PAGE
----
The gray area, then, is with a light or light-to-moderate intake of alcohol. Do small quantities of alcohol (eg, a daily glass of wine, or even less) increase risk for cancer? Dr Rehm has no doubt that for breast cancer, the answer is "yes." A dose-response relationship exists between alcohol and breast cancer in both pre- and postmenopausal women.[9] Each additional 10 g of pure alcohol ingested per day raises the risk by 2%-12%. "All of the major studies published recently show, clearly and consistently, that the more a woman drinks, the higher the risk for breast cancer. There is no lower threshold."

For other cancers, adds Dr Rehm, the relative risks associated with light-to-moderate intake are not as definitive. "Although it is clear that alcohol causes esophagus cancer, for example, there is some discussion about whether drinking a single glass of wine daily is linked to a statistically significant increase in risk for esophagus cancer."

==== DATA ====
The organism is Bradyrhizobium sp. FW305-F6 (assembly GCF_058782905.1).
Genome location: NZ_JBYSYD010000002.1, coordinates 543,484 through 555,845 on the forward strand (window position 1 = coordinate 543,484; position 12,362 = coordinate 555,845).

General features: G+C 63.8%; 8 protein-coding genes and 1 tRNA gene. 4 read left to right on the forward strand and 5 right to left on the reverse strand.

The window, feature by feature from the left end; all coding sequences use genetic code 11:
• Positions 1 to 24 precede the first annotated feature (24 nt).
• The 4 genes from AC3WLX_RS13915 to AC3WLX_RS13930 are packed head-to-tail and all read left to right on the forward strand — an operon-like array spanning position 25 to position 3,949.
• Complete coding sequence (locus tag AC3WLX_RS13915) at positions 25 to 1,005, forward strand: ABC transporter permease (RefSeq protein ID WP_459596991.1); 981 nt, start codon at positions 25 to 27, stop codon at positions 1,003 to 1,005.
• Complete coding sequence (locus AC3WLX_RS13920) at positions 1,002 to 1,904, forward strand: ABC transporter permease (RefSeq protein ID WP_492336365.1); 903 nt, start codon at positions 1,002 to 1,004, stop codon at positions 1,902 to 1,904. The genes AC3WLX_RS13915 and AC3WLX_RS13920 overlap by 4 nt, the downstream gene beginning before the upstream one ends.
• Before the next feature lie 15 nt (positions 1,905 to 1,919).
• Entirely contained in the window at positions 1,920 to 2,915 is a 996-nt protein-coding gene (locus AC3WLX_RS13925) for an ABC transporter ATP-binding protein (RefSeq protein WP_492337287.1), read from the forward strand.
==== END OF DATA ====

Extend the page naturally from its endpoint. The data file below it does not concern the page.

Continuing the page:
Light-to-moderate drinking. Dr Klatsky questions the role of light or moderate drinking in the development of cancer because of the potential role of underreporting of alcohol intake in alcohol research.[13] "Underreporting is a factor in all alcohol research because it is widely assumed that people report less drinking than they really do. Some of the individuals who report light or moderate drinking are actually heavy drinkers."

In their study, Klatsky and colleagues[14] inferred underreporting of drinking habits by determining whether participants were likely to be underreporters on the basis of other health records indicating heavier alcohol intake (eg, an alcohol-related diagnosis or self-report of heavy drinking on a different questionnaire). Stratifying light-to-moderate drinkers by likelihood of underreporting revealed that the increased risk for cancer, in their study, was concentrated in the stratum suspected of underreporting. Among persons reporting one to two drinks per day on the index examination but considered likely underreporters, the hazard ratio for any cancer was 1.4 (CI,1.3-1.7, P<.001), whereas among those considered unlikely to be underreporters, it was 1.1 (CI, 0.9-1.2).